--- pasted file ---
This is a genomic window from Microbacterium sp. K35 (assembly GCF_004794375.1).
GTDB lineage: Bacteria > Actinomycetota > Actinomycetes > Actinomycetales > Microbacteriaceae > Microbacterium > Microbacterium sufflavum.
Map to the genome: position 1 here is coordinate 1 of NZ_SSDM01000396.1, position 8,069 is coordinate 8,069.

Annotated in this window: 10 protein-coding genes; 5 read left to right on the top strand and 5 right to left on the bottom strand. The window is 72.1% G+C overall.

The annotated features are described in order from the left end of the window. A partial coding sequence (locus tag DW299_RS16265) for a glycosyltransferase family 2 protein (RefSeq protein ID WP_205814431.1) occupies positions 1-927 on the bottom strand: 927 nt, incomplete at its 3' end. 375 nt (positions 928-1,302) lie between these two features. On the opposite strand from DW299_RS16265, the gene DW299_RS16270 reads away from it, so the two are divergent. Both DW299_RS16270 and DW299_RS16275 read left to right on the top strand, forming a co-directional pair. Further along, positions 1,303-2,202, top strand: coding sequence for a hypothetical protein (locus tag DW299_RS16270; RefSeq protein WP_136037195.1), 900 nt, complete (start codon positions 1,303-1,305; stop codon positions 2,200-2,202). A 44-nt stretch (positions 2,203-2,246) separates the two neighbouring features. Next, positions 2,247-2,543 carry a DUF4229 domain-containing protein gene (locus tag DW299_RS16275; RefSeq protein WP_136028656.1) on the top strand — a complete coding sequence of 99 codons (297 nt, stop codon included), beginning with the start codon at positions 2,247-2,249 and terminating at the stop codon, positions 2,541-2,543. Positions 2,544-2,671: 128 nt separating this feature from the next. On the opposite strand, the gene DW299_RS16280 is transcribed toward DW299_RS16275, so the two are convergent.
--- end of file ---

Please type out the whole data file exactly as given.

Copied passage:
This is a genomic window from Microbacterium sp. K35 (assembly GCF_004794375.1).
GTDB lineage: Bacteria > Actinomycetota > Actinomycetes > Actinomycetales > Microbacteriaceae > Microbacterium > Microbacterium sufflavum.
Map to the genome: position 1 here is coordinate 1 of NZ_SSDM01000396.1, position 8,069 is coordinate 8,069.

Annotated in this window: 10 protein-coding genes; 5 read left to right on the top strand and 5 right to left on the bottom strand. The window is 72.1% G+C overall.

The annotated features are described in order from the left end of the window. A partial coding sequence (locus tag DW299_RS16265) for a glycosyltransferase family 2 protein (RefSeq protein ID WP_205814431.1) occupies positions 1-927 on the bottom strand: 927 nt, incomplete at its 3' end. 375 nt (positions 928-1,302) lie between these two features. On the opposite strand from DW299_RS16265, the gene DW299_RS16270 reads away from it, so the two are divergent. Both DW299_RS16270 and DW299_RS16275 read left to right on the top strand, forming a co-directional pair. Further along, positions 1,303-2,202, top strand: coding sequence for a hypothetical protein (locus tag DW299_RS16270; RefSeq protein WP_136037195.1), 900 nt, complete (start codon positions 1,303-1,305; stop codon positions 2,200-2,202). A 44-nt stretch (positions 2,203-2,246) separates the two neighbouring features. Next, positions 2,247-2,543 carry a DUF4229 domain-containing protein gene (locus tag DW299_RS16275; RefSeq protein WP_136028656.1) on the top strand — a complete coding sequence of 99 codons (297 nt, stop codon included), beginning with the start codon at positions 2,247-2,249 and terminating at the stop codon, positions 2,541-2,543. Positions 2,544-2,671: 128 nt separating this feature from the next. On the opposite strand, the gene DW299_RS16280 is transcribed toward DW299_RS16275, so the two are convergent.